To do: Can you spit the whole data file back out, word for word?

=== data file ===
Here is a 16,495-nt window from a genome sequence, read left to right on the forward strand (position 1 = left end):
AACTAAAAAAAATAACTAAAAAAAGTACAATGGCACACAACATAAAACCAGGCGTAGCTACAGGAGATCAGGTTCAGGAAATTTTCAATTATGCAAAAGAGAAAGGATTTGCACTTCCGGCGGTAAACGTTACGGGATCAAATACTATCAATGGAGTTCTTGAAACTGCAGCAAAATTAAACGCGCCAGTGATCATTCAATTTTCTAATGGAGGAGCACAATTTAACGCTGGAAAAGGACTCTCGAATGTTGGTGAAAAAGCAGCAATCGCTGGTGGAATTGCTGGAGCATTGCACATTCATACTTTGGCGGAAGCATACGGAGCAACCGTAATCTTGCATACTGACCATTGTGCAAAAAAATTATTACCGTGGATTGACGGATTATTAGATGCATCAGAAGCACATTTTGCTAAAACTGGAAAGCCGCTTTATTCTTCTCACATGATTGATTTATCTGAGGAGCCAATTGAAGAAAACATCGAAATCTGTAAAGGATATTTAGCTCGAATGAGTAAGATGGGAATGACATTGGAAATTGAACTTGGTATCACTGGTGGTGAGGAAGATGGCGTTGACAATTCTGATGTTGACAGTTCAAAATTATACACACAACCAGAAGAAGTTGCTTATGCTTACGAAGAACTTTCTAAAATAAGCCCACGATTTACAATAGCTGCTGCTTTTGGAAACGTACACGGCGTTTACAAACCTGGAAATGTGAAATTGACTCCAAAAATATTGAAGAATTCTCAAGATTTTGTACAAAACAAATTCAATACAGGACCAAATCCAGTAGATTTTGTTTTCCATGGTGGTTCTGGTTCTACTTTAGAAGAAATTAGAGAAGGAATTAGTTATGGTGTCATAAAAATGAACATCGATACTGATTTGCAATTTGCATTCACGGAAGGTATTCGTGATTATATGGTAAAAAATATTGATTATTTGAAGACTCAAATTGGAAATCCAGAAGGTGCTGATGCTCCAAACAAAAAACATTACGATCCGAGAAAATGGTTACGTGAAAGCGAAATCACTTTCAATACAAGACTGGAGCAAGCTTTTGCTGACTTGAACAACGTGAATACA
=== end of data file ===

Here is a 16,495-nt window from a genome sequence, read left to right on the forward strand (position 1 = left end):
AACTAAAAAAAATAACTAAAAAAAGTACAATGGCACACAACATAAAACCAGGCGTAGCTACAGGAGATCAGGTTCAGGAAATTTTCAATTATGCAAAAGAGAAAGGATTTGCACTTCCGGCGGTAAACGTTACGGGATCAAATACTATCAATGGAGTTCTTGAAACTGCAGCAAAATTAAACGCGCCAGTGATCATTCAATTTTCTAATGGAGGAGCACAATTTAACGCTGGAAAAGGACTCTCGAATGTTGGTGAAAAAGCAGCAATCGCTGGTGGAATTGCTGGAGCATTGCACATTCATACTTTGGCGGAAGCATACGGAGCAACCGTAATCTTGCATACTGACCATTGTGCAAAAAAATTATTACCGTGGATTGACGGATTATTAGATGCATCAGAAGCACATTTTGCTAAAACTGGAAAGCCGCTTTATTCTTCTCACATGATTGATTTATCTGAGGAGCCAATTGAAGAAAACATCGAAATCTGTAAAGGATATTTAGCTCGAATGAGTAAGATGGGAATGACATTGGAAATTGAACTTGGTATCACTGGTGGTGAGGAAGATGGCGTTGACAATTCTGATGTTGACAGTTCAAAATTATACACACAACCAGAAGAAGTTGCTTATGCTTACGAAGAACTTTCTAAAATAAGCCCACGATTTACAATAGCTGCTGCTTTTGGAAACGTACACGGCGTTTACAAACCTGGAAATGTGAAATTGACTCCAAAAATATTGAAGAATTCTCAAGATTTTGTACAAAACAAATTCAATACAGGACCAAATCCAGTAGATTTTGTTTTCCATGGTGGTTCTGGTTCTACTTTAGAAGAAATTAGAGAAGGAATTAGTTATGGTGTCATAAAAATGAACATCGATACTGATTTGCAATTTGCATTCACGGAAGGTATTCGTGATTATATGGTAAAAAATATTGATTATTTGAAGACTCAAATTGGAAATCCAGAAGGTGCTGATGCTCCAAACAAAAAACATTACGATCCGAGAAAATGGTTACGTGAAAGCGAAATCACTTTCAATACAAGACTGGAGCAAGCTTTTGCTGACTTGAACAACGTGAATACA